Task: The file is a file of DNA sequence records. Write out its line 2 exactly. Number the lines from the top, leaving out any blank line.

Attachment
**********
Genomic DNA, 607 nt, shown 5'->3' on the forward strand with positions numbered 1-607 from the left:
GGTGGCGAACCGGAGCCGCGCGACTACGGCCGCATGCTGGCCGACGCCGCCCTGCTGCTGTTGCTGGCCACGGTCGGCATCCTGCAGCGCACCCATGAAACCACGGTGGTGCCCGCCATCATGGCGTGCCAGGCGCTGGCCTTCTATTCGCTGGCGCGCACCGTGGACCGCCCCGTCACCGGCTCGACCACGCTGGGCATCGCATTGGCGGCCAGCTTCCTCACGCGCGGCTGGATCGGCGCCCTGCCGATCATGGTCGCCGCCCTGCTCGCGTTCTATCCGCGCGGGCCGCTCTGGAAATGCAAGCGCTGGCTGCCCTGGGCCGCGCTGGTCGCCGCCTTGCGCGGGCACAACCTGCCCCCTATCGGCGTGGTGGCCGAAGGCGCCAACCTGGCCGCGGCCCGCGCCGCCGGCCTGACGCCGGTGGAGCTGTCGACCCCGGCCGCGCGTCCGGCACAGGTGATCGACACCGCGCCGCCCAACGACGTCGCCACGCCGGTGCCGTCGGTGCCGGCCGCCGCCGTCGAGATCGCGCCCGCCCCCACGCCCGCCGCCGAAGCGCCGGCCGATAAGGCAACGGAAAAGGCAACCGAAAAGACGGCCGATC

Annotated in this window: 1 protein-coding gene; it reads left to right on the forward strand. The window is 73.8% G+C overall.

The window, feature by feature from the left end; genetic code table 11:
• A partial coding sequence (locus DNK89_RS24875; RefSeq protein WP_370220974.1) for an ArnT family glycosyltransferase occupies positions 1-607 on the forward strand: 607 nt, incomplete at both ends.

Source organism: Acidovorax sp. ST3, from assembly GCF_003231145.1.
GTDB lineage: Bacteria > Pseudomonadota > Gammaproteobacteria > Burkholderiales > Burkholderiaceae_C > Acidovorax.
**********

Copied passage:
GGTGGCGAACCGGAGCCGCGCGACTACGGCCGCATGCTGGCCGACGCCGCCCTGCTGCTGTTGCTGGCCACGGTCGGCATCCTGCAGCGCACCCATGAAACCACGGTGGTGCCCGCCATCATGGCGTGCCAGGCGCTGGCCTTCTATTCGCTGGCGCGCACCGTGGACCGCCCCGTCACCGGCTCGACCACGCTGGGCATCGCATTGGCGGCCAGCTTCCTCACGCGCGGCTGGATCGGCGCCCTGCCGATCATGGTCGCCGCCCTGCTCGCGTTCTATCCGCGCGGGCCGCTCTGGAAATGCAAGCGCTGGCTGCCCTGGGCCGCGCTGGTCGCCGCCTTGCGCGGGCACAACCTGCCCCCTATCGGCGTGGTGGCCGAAGGCGCCAACCTGGCCGCGGCCCGCGCCGCCGGCCTGACGCCGGTGGAGCTGTCGACCCCGGCCGCGCGTCCGGCACAGGTGATCGACACCGCGCCGCCCAACGACGTCGCCACGCCGGTGCCGTCGGTGCCGGCCGCCGCCGTCGAGATCGCGCCCGCCCCCACGCCCGCCGCCGAAGCGCCGGCCGATAAGGCAACGGAAAAGGCAACCGAAAAGACGGCCGATC